Paradoxically, ChatGPT itself can offer faculty guidance on steps to reduce the likelihood of students using the tool to cheat and plagiarize. When asked how to do this, ChatGPT responded with these four suggestions:
- Use open-ended assessments: Rather than asking students to answer specific questions or complete predetermined tasks, faculty can design assessments that require students to engage in critical thinking and problem-solving. This can make it more difficult for students to cheat, as they will need to come up with original ideas and solutions rather than simply copying answers from a tool like ChatGPT.
- Use collaborative assessments: Assessing students’ ability to work effectively with others can also help reduce the risk of cheating. This can be done through group projects, collaborative problem-solving tasks and other activities that require students to work together.
- Provide adequate support and resources: If students feel they have the support and resources they need to succeed in their course, they may be less likely to cheat. Faculty can help create a positive, supportive learning environment by offering additional resources and support for struggling students.
- Use a variety of assessment methods: Rather than relying solely on traditional exams or quizzes, faculty can use a variety of assessment methods such as presentations, portfolios and projects. This can help ensure students are evaluated on a wide range of skills and abilities, rather than just their ability to memorize and regurgitate information.
These ChatGPT suggestions make sense and are consistent with general guidelines offered for academic use of Internet sources. Here’s a fifth step faculty can take:
5. Check ChatGPT’s answers to assignment questions: Faculty can do this to spot student answers that plagiarize from the tool. They might carry this exercise further and share with students ChatGPT’s answers to various course-related questions. This serves several purposes:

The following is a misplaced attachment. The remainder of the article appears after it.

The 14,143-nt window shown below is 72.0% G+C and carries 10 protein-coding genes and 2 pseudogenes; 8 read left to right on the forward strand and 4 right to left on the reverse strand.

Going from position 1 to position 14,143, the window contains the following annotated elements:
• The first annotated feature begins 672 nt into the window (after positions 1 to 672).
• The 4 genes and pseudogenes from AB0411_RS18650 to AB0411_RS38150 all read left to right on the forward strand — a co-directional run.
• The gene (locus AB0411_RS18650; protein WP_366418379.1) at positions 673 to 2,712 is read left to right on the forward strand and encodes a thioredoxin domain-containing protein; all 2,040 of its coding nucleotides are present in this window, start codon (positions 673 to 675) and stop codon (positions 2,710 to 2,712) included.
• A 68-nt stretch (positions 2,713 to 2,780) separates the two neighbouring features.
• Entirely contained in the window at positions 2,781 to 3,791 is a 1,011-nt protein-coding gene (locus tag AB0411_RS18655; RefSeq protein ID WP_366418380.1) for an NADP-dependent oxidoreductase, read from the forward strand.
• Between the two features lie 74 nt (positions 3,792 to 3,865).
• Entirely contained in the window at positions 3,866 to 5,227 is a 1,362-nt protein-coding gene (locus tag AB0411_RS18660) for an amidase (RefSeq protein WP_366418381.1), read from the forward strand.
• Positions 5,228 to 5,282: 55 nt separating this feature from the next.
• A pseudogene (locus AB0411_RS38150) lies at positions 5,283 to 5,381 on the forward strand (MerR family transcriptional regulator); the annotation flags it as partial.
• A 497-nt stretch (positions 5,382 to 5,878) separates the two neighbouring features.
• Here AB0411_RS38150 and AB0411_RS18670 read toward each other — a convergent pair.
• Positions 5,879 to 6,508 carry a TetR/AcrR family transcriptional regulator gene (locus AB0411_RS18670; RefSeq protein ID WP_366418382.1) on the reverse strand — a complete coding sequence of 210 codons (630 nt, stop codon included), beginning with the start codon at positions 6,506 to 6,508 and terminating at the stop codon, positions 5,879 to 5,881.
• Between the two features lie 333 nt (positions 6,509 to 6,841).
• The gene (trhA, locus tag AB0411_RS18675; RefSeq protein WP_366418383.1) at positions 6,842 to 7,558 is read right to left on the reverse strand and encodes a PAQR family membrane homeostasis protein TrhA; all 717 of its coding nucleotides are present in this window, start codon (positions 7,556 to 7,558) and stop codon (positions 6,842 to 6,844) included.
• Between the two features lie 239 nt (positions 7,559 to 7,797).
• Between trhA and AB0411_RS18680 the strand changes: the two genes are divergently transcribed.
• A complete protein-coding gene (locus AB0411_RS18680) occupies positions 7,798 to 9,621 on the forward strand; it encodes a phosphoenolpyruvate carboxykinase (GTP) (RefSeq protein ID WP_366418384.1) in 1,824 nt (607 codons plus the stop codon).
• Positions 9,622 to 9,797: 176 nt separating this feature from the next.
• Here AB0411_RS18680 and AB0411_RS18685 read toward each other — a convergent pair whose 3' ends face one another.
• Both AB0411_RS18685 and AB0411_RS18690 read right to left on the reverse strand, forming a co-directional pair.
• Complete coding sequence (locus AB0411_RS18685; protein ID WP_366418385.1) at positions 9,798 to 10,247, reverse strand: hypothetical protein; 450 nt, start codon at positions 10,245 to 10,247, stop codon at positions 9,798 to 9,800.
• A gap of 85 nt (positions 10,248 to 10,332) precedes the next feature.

- Illustrates that the instructor is aware of ChatGPT
- Prompts a discussion about the role ChatGPT might play in the course
- Creates an opportunity to compare and contract ChatGPT’s responses to those of authorities on the topic
- Provides a springboard for students to develop their own answers
Coupled with the above should be a discussion with students about the proper citation of sources, including ChatGPT, and how to avoid plagiarism. Ideally, this topic should be addressed at the program level for all courses. This seldom happens — so individual faculty may need to stress, for example, that copying and pasting without using quotation marks and citing the source is inappropriate.
It's vital to help students understand the appropriate academic uses of a tool that will be a routine part of their future.
The full impact of ChatGPT and other similar tools is yet to come, but ultimately, it will compel faculty to re-examine their teaching, just as the widespread adoption of the Internet did. Attempts to ban its use, like some faculty tried with Wikipedia when it launched, will not be successful.
Faculty must adapt to a world in which ChatGPT can answer questions, generate essays and summarize texts on just about any topic. They need to consider their course learning outcomes and incorporate authentic, open-ended tasks that are not easily solvable by ChatGPT. Finally, they must rethink their assessment practices in order to avoid simply testing for knowledge of facts and incorporate a variety of different assessment strategies.